No stranger to foreign investing, Dr. Ken Waltzer, president of Kenfield Capital Strategies, has been using global strategies to diversify his clients’ portfolios ever since working with investment guru Ken Fisher years back.

“Before I was in the business I used him as an investment manager for one of our accounts, and he was a big proponent for investing internationally,” Waltzer said. “When I construct a portfolio it’s a global one, and I use a global index as a benchmark against which I compare and choose my allocations. I’m more overseas than in the U.S. because the U.S. is less than half the global market.”

Clients are happy to be more diversified, Waltzer said. “I make the point that it’s for diversification. The only time they question things at all is when the S&P outperforms the overseas market, which it has since about 2008. [But] I explain that the U.S. doesn’t always outperform, like from 2003 to 2007, so you never know when it’s going to happen.” And that period is all too fresh in most investors’ minds to be forgotten so soon.

Regardless of client questions, the U.S. doesn’t occupy the same size spot in client portfolios that it does in the global index; Waltzer underweights the U.S. While home sweet home may be currently around 47% of the index, in Waltzer’s client portfolios, it sits at 44.5%, with overweighting in other countries making up for it

“In general, I use the market index as my benchmark and my comparison, so if I didn’t have any tilts at any particular time I’d mimic it. That being said, I do modify it pretty much all the time, based on my outlook for the next few years. Since 2009, I’ve been emphasizing more economically sensitive [countries],” he said.

So how does Waltzer choose countries? “I look at relative valuations and buy more cheap [countries ]and less expensive. I’ve been loading up on emerging markets the last few months; they’d gotten very cheap, and Japan too, and they finally decided to go up. [It's] based on what looks cheap or expensive, and whether I see economic growth or an indication of it,” he said.

Japan is overweight currently “and [we're] significantly overweight in emerging markets in general,” Waltzer said. That breaks down into “significantly more in Latin America, and eastern and emerging Europe, such as Russia and Hungary.” He’s mostly underweight in Western Europe, with the exceptions of Germany, Italy and Spain.

Regarding sectors, Waltzer is currently overweighting industrials, tech, materials, health care, utilities and telecom. “Back in 2000, I was kind of the opposite; I was much more heavily into defensive sectors.” He also likes consumer discretionary, IT and real estate.

The biggest winning sectors, he said, have been industrials and consumer discretionary in the current market cycle. “In the last one, energy and materials were winners, though they have lagged in this cycle. Financials were the biggest dog in the last cycle, but I never overweight financial; I was much more underweight a couple of years ago than I am now; pretty much equal with financials. The companies on the edge pulled out and the ones left are far stronger than they were.”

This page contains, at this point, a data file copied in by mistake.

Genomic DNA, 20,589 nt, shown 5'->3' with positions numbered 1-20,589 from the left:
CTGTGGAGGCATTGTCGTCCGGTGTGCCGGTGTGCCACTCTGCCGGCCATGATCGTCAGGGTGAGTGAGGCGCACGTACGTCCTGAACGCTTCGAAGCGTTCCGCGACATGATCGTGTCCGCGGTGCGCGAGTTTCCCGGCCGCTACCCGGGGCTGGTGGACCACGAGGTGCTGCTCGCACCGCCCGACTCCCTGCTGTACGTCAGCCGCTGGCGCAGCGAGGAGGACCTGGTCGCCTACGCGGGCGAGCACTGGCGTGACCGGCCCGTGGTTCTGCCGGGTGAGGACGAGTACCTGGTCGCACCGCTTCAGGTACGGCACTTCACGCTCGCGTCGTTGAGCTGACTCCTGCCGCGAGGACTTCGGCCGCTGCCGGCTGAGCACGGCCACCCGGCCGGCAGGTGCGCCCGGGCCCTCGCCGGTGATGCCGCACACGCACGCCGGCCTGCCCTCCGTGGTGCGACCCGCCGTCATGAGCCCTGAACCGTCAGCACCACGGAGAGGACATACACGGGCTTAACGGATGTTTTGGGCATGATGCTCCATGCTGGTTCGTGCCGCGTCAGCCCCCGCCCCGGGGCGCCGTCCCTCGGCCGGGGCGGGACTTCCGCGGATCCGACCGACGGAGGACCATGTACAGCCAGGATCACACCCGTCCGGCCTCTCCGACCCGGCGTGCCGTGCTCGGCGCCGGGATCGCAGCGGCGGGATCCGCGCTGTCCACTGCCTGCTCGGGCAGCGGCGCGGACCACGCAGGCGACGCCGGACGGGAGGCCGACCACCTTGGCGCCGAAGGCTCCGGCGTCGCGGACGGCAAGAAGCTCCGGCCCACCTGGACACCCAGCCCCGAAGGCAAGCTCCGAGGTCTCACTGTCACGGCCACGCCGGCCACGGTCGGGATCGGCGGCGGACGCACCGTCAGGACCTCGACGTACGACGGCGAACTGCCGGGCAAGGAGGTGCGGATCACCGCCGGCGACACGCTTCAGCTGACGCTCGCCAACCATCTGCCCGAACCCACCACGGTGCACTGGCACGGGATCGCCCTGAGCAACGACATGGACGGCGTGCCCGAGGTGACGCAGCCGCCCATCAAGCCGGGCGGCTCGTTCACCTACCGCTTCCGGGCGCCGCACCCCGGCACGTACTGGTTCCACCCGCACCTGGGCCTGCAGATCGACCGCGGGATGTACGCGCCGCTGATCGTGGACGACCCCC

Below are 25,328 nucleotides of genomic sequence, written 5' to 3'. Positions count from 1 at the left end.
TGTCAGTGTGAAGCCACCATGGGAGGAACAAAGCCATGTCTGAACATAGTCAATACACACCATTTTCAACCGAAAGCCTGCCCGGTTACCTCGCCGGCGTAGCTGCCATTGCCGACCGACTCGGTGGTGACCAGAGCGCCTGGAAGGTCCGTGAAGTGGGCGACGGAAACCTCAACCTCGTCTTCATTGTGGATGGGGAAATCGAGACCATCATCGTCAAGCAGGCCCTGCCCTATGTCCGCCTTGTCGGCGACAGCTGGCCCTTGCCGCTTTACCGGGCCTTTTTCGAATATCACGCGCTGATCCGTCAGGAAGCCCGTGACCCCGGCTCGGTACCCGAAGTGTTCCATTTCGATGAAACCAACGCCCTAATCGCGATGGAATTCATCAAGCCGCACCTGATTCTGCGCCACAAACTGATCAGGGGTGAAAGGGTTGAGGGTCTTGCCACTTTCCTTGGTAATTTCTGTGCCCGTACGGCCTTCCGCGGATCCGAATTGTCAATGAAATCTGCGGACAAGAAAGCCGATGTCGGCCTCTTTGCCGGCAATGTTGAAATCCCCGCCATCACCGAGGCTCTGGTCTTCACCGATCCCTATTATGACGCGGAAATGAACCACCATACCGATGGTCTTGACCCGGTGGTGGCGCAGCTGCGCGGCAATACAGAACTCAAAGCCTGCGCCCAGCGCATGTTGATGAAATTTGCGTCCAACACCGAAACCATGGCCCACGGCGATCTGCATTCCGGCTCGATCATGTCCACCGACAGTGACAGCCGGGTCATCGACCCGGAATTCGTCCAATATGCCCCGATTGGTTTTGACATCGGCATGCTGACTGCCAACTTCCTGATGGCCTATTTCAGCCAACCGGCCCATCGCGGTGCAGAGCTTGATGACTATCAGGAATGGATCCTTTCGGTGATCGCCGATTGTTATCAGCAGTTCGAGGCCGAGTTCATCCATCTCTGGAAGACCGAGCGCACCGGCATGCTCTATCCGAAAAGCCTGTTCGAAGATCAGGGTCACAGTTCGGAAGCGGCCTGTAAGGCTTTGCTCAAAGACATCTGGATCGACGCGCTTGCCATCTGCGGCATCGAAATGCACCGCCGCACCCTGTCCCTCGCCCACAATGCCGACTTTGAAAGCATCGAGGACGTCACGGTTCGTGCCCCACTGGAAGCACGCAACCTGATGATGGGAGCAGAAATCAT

Waltzer also pointed out that, up till the last couple of years, “Brazil has been a big winner in all sectors, especially banking. But the biggest reason for diversification in international is that every country doesn’t go on the same cycle. There’s a lot of fluctuation. Brazil did great while other [countries] did [poorly], and now others are doing great while Brazil is [doing poorly].”

Waltzer doesn’t only rely on ETFs, either, though he does use them. He also uses ADRs and ordinaries—actual shares of foreign stocks—to get the exposures and sectors he wants. Sometimes the only option is to go for those stocks directly.

“Ordinaries are more difficult,” Waltzer said. Still, “I look at the costs of each, and [while] in general it’s much cheaper to buy ADRs, there are some [stocks] that are so thinly traded that it makes sense to do ordinaries instead because the spreads are so wide on ADRs. And many companies don’t have ADRs, so you have no choice.”

Overseas investing is more expensive, he said, with “higher brokerage costs and more [expenses] in markets that aren’t as open as in the U.S. Western Europe’s not a big deal, but Japan is always closed when we’re open, and vice versa. The broker has to put in a cushion in case the market opens higher or lower, so there’s a wider spread on those markets. If you’re trading ordinaries, you want to make sure the broker has a foreign desk and experience trading overseas.” For that sort of investing, Waltzer uses Fidelity.

Waltzer doesn’t hedge currencies because “the other thing to keep in mind is that you’re making currency bets whenever you buy overseas.” Some people like to “hedge out currency bets with ETFs, but you’re still making a currency bet when you hedge because you’re betting on the dollar. [So] in the end, I don’t hedge currencies. If you’re going to do the hedge, you need to do it all the time or time it, and it tends to wash out in the long run,” he said.